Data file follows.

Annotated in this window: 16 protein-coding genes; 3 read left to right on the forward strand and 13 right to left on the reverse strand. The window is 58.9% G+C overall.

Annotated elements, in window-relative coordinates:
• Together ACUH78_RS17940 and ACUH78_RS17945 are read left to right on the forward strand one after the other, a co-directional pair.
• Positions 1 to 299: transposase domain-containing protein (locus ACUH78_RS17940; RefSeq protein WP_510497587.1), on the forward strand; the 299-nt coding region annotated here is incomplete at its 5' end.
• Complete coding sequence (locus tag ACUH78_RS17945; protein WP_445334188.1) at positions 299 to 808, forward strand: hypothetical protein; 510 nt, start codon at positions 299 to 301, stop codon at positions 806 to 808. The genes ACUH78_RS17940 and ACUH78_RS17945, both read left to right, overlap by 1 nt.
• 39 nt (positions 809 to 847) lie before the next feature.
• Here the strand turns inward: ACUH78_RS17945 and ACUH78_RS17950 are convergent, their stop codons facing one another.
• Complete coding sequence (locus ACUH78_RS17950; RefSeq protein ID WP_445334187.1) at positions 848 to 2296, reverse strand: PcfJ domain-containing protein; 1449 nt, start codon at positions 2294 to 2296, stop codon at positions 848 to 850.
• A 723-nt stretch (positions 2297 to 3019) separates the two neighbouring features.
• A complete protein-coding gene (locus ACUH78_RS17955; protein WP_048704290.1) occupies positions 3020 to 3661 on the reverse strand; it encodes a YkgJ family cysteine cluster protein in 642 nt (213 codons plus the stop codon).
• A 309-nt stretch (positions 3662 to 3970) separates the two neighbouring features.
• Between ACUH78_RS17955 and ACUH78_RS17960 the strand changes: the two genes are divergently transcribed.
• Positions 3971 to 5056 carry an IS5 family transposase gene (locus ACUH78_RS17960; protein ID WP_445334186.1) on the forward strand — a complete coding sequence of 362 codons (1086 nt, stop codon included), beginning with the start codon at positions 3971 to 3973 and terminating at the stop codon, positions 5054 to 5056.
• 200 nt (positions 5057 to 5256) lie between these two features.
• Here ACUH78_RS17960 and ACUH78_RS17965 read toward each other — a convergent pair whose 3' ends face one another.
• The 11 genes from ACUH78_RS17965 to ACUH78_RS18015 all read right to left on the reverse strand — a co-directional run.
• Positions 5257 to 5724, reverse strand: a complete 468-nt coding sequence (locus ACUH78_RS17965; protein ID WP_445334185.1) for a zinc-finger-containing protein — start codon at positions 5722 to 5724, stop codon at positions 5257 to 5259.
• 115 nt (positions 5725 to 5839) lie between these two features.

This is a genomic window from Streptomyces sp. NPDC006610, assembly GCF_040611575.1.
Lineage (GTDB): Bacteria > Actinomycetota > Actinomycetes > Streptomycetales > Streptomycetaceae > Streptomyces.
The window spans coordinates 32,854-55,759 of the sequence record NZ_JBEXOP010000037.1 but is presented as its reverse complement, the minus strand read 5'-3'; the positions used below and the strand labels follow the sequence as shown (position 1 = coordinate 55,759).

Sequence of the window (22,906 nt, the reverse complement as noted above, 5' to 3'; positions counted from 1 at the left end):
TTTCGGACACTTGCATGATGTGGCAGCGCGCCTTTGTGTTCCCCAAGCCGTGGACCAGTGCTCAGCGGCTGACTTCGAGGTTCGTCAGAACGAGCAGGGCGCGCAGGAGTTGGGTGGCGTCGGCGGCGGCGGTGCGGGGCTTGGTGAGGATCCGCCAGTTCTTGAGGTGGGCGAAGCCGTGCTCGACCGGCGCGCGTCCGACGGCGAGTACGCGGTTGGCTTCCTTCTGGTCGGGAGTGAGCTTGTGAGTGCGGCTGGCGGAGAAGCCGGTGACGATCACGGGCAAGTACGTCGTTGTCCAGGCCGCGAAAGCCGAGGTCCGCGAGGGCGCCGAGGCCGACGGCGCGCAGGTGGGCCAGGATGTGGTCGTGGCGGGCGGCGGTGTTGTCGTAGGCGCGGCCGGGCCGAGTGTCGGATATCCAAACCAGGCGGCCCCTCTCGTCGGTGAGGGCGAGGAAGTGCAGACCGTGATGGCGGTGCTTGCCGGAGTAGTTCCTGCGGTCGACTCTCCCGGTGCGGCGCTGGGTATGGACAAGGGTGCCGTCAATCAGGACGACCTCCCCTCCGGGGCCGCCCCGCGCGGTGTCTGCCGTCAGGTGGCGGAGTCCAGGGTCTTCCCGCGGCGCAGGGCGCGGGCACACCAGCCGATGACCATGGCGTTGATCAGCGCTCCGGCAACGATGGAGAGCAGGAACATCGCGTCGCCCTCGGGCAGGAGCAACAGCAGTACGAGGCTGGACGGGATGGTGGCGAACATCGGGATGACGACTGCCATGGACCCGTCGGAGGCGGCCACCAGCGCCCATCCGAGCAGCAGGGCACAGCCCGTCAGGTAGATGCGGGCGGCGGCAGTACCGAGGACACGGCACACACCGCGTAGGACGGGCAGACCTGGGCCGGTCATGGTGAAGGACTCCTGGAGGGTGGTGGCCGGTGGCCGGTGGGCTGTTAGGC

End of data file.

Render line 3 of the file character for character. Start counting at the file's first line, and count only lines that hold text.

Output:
• Together ACUH78_RS17940 and ACUH78_RS17945 are read left to right on the forward strand one after the other, a co-directional pair.